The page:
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15 Maturation and Functional Integration of New Granule Cells into the Adult Hippocampus

Josef Bischofberger, Alejandro F. Schinder


The hippocampus, located within the medial temporal lobe of the cerebral cortex, is critically important for the formation of semantic and episodic memory (Squire et al. 2004). As with other cortical circuits, the hippocampal network (Fig. 1) is highly dynamic and has the capacity to modify its connectivity by changing the number and strength of synaptic contacts in an activity-dependent manner. Synaptic connections can be added, strengthened, weakened, or eliminated in response to neuronal activity, a phenomenon called synaptic plasticity. The plasticity of specific hippocampal synapses has a significant role in memory formation and learning of hippocampus-dependent tasks (Nakazawa et al. 2004; Whitlock et al. 2006). The dentate gyrus (DG) of the adult hippocampus has the additional capacity of modifying the circuitry by the addition of new neurons. Thus, network remodeling is not limited to synapses, but also includes the incorporation of new functional units (neurons) that provide an additional dimension of plasticity to the existing hippocampal circuitry (Schinder and Gage 2004; Song et al. 2005; Lledo et al. 2006; Piatti et al. 2006).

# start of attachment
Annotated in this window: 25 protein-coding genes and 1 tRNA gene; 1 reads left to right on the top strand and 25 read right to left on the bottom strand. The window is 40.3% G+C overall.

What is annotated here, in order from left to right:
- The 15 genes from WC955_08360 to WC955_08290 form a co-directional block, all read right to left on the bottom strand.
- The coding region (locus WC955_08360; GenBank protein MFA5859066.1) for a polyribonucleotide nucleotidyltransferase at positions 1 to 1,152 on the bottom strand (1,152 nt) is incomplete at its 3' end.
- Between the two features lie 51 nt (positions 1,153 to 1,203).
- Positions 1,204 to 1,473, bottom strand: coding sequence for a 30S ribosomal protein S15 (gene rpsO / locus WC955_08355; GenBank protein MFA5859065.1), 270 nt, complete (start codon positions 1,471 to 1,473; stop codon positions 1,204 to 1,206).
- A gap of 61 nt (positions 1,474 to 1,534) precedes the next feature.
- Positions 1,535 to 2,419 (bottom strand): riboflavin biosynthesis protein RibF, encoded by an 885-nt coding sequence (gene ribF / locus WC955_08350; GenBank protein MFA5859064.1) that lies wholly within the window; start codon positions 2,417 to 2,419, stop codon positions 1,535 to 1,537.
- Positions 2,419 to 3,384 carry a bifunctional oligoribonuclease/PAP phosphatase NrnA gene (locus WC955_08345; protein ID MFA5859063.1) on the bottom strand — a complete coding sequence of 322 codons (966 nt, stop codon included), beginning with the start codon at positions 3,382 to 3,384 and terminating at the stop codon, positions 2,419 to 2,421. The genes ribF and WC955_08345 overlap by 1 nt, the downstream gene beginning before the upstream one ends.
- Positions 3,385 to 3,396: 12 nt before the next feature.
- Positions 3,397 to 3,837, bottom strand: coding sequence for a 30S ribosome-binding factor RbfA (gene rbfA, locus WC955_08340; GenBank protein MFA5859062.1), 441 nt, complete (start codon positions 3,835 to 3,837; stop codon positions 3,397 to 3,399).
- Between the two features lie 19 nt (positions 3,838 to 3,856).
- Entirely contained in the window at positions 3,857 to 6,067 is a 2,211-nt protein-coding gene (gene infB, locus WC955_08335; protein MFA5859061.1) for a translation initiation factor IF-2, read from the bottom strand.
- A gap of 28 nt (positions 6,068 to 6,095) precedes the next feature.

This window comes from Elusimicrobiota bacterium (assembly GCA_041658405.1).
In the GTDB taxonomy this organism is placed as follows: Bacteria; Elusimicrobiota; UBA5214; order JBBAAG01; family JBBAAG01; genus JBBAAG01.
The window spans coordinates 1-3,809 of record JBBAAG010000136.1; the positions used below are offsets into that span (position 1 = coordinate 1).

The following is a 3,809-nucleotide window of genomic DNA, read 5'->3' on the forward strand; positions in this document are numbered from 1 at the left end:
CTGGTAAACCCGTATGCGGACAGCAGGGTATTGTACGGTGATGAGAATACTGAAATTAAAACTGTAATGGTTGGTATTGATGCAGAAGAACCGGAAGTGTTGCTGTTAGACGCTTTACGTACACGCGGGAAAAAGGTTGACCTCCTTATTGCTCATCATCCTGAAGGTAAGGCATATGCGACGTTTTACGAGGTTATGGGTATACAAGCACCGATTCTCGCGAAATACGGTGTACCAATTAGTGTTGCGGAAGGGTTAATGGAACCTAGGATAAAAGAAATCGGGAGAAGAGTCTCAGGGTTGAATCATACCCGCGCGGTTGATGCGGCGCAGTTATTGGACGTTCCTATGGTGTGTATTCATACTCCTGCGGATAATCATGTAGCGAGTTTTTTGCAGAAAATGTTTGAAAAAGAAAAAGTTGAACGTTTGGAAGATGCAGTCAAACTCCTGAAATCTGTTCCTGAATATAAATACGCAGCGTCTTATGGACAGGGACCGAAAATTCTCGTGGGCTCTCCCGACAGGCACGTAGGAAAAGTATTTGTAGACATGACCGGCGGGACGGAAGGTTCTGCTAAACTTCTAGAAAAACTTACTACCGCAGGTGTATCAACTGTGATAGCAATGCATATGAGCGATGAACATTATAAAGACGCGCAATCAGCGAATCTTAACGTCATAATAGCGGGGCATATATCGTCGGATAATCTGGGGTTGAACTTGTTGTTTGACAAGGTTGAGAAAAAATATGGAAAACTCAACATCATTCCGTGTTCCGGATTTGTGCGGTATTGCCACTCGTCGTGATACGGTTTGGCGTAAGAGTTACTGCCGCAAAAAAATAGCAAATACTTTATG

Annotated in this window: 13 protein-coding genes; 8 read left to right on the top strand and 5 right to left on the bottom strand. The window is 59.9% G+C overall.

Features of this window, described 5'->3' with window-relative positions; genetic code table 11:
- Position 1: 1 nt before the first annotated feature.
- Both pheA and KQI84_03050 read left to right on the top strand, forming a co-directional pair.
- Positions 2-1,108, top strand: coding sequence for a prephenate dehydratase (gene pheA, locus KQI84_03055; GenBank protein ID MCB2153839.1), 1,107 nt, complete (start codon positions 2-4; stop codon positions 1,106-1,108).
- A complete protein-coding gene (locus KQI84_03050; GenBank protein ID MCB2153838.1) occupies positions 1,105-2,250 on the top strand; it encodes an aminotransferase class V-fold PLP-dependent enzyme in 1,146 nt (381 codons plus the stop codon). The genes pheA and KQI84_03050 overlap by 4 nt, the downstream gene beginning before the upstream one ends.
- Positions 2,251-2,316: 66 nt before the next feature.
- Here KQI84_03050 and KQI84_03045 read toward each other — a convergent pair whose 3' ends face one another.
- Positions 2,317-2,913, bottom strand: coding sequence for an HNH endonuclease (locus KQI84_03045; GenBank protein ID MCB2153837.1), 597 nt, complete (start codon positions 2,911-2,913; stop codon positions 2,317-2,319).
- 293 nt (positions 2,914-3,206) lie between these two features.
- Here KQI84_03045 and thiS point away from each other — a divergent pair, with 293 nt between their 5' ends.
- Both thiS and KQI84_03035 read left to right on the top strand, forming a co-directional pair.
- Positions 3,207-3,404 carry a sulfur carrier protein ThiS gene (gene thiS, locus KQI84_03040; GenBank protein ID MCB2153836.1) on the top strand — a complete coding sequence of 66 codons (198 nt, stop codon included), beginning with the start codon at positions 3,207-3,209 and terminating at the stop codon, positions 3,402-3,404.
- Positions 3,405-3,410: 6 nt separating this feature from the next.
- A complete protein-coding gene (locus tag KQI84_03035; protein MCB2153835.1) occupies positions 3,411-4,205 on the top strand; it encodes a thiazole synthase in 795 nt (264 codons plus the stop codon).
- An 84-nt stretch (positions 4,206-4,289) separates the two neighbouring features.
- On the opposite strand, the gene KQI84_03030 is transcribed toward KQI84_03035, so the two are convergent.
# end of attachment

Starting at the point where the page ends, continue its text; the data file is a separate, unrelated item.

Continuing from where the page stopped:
The biological significance of adult hippocampal neurogenesis depends on the extent to which adult-born neurons can participate in signal processing in the hippocampal network. The impact of new neurons on the adult neuronal circuitry will be highly determined by how they become engaged in network activity and how their intrinsic properties and connectivities compare to those of existing dentate granule cells (GCs) that were generated during development. To list some possibilities, adult-born neurons could be continuously...

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